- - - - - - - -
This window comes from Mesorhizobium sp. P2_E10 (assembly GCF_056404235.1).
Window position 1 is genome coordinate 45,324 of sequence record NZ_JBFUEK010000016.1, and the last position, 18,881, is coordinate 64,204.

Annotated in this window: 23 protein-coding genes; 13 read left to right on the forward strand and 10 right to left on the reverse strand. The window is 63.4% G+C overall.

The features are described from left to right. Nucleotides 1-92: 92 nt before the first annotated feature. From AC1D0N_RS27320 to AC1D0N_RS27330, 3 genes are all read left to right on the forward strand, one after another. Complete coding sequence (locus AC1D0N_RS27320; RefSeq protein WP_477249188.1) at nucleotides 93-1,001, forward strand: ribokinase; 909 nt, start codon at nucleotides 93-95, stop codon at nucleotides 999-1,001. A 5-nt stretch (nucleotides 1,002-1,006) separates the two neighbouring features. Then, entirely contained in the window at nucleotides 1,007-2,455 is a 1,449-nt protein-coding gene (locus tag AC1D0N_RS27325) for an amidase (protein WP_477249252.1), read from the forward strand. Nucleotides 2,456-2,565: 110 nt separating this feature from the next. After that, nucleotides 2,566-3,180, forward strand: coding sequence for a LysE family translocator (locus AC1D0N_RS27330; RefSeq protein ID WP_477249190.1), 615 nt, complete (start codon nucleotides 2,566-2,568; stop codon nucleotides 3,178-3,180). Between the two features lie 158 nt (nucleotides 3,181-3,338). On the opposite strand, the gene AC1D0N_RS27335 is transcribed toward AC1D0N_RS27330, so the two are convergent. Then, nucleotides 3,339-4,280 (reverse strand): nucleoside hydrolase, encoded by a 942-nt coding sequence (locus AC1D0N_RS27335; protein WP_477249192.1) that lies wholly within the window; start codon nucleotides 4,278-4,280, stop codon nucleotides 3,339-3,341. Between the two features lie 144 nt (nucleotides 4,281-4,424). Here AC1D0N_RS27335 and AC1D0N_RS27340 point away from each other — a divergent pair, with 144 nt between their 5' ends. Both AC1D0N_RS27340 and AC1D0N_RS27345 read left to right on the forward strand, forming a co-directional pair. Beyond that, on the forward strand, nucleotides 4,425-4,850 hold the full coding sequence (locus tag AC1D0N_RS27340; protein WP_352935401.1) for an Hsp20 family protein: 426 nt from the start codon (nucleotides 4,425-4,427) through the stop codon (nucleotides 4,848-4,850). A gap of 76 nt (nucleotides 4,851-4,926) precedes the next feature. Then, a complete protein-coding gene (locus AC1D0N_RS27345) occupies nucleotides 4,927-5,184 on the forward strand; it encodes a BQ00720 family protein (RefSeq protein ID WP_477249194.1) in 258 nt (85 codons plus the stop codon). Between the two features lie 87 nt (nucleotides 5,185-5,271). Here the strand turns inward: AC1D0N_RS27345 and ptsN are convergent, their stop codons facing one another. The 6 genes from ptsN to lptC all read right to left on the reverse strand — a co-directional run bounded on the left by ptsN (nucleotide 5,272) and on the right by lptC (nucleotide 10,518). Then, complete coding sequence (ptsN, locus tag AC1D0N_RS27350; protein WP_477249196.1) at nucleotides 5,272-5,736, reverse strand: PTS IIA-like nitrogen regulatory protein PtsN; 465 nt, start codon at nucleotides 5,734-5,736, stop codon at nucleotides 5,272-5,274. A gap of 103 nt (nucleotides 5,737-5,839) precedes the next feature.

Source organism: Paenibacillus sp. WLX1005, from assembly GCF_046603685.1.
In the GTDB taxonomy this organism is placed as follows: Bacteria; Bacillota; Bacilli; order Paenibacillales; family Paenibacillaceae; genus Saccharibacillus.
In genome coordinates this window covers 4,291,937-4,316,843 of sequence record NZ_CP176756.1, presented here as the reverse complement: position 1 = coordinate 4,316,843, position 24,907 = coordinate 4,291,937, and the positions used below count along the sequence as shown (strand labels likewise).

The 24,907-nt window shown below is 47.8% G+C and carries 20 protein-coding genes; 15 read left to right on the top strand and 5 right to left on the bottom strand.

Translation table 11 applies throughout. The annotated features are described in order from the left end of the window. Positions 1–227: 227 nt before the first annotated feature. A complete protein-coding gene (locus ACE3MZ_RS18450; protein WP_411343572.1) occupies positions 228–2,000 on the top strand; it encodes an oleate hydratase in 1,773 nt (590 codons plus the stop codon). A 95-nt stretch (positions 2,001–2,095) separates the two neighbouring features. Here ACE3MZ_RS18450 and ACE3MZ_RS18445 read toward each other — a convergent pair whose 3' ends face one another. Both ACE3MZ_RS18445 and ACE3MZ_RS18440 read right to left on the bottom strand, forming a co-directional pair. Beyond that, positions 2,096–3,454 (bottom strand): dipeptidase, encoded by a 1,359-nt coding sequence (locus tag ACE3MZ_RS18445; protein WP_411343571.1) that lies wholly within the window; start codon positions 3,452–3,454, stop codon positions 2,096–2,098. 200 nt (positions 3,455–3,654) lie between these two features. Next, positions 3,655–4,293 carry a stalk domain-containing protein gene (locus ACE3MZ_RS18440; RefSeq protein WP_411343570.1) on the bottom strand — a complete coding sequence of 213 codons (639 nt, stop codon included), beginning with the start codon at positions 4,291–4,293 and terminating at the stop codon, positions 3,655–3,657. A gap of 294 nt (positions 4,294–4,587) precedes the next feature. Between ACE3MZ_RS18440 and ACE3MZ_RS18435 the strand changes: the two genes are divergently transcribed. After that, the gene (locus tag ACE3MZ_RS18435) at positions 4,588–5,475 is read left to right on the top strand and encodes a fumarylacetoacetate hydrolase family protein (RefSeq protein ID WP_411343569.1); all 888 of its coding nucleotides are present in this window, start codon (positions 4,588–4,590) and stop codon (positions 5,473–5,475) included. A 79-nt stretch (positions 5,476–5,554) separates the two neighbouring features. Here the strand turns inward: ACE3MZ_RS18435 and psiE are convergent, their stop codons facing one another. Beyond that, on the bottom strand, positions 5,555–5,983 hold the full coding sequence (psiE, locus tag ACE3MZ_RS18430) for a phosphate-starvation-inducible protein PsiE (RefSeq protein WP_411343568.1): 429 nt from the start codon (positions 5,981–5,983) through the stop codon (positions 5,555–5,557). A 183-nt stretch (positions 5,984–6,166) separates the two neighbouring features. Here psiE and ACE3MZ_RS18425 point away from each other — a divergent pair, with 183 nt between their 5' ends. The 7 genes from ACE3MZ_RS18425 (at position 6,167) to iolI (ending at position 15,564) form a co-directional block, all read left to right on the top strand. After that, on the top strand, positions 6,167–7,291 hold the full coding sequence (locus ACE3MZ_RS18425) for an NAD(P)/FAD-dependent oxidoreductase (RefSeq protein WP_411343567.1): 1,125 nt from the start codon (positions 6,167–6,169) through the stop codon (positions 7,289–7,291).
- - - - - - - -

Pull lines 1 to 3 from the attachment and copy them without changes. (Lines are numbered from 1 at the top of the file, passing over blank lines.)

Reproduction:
This window comes from Mesorhizobium sp. P2_E10 (assembly GCF_056404235.1).
Window position 1 is genome coordinate 45,324 of sequence record NZ_JBFUEK010000016.1, and the last position, 18,881, is coordinate 64,204.

Annotated in this window: 23 protein-coding genes; 13 read left to right on the forward strand and 10 right to left on the reverse strand. The window is 63.4% G+C overall.